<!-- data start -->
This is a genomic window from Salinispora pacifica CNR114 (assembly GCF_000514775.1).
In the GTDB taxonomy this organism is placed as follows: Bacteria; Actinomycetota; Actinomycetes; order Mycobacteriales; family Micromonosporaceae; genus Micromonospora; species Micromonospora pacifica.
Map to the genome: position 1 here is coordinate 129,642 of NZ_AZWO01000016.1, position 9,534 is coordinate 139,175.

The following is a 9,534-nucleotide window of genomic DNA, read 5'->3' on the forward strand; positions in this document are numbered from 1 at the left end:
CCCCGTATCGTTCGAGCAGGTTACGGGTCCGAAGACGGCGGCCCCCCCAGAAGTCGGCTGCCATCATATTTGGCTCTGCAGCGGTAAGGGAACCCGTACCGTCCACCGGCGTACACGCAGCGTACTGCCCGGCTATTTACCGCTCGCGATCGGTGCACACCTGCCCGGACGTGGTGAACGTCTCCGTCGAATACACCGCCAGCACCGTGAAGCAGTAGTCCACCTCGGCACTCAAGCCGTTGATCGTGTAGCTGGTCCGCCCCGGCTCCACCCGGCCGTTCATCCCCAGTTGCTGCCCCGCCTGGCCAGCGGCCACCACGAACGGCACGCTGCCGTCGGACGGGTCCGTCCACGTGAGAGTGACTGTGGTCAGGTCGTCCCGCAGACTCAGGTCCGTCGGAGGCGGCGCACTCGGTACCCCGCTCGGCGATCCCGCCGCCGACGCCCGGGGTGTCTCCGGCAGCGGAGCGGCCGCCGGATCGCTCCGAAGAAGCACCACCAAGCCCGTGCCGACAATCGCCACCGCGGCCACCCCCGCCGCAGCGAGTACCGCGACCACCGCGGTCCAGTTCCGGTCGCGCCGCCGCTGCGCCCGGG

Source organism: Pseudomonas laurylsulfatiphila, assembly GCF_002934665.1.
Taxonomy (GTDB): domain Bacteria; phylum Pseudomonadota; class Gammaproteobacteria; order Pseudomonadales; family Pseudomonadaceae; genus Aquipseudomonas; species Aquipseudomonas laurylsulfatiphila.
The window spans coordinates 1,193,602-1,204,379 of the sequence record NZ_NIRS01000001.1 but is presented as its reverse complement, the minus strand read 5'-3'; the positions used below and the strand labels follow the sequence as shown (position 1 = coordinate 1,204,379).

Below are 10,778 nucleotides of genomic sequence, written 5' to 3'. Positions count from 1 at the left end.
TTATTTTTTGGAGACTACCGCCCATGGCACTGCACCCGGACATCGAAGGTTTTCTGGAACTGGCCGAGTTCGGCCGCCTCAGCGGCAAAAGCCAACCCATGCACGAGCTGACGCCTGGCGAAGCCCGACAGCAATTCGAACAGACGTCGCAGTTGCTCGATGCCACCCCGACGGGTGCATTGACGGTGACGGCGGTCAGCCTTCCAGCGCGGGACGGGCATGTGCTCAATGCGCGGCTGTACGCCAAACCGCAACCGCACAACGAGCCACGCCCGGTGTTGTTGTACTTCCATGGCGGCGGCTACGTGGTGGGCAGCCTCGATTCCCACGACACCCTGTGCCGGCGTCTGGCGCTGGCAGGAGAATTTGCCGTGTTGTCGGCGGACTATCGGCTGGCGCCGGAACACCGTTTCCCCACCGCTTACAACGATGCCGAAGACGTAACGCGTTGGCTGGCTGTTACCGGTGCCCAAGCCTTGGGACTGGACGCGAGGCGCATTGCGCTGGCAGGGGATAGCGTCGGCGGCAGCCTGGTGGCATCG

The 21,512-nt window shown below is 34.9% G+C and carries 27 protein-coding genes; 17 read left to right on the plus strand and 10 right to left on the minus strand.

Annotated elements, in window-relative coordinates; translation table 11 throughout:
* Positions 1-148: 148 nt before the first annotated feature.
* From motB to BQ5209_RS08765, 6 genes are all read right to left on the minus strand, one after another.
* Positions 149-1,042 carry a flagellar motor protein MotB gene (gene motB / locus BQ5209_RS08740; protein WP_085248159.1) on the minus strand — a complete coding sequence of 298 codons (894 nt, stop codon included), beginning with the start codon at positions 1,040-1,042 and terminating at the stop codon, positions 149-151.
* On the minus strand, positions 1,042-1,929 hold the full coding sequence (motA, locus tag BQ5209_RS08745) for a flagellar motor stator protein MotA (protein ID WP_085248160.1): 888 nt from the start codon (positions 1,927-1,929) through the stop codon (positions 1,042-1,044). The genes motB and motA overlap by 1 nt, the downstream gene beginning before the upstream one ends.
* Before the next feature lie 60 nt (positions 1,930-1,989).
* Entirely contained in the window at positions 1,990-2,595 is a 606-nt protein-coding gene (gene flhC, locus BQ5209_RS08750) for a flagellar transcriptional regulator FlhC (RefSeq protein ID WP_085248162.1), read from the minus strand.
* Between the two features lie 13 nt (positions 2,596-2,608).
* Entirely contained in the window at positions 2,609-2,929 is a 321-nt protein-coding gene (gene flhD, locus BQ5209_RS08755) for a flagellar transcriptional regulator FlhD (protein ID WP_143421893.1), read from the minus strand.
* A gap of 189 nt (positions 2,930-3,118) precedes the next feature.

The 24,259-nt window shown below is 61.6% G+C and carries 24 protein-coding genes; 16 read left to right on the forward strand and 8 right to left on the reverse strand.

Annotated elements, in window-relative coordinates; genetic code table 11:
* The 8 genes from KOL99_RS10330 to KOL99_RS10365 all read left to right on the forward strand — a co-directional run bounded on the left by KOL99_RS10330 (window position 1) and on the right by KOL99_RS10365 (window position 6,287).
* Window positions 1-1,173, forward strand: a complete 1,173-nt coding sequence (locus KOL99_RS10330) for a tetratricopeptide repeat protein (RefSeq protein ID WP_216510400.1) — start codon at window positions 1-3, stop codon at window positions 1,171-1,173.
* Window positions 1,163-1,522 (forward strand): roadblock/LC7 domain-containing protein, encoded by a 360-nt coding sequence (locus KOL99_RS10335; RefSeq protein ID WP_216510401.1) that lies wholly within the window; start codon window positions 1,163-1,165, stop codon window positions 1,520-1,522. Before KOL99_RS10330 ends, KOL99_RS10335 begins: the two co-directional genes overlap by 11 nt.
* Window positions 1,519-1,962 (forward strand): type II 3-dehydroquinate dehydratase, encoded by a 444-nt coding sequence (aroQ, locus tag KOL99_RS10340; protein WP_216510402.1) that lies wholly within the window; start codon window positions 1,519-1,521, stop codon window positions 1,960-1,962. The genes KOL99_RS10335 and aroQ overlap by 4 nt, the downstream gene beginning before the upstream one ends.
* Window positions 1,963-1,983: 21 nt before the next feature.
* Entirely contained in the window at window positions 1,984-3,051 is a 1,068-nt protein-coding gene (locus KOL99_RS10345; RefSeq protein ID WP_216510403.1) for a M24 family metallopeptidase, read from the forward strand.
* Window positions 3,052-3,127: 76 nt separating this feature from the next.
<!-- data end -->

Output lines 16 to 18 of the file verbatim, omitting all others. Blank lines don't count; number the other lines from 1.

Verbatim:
* On the minus strand, positions 1,042-1,929 hold the full coding sequence (motA, locus tag BQ5209_RS08745) for a flagellar motor stator protein MotA (protein ID WP_085248160.1): 888 nt from the start codon (positions 1,927-1,929) through the stop codon (positions 1,042-1,044). The genes motB and motA overlap by 1 nt, the downstream gene beginning before the upstream one ends.
* Before the next feature lie 60 nt (positions 1,930-1,989).
* Entirely contained in the window at positions 1,990-2,595 is a 606-nt protein-coding gene (gene flhC, locus BQ5209_RS08750) for a flagellar transcriptional regulator FlhC (RefSeq protein ID WP_085248162.1), read from the minus strand.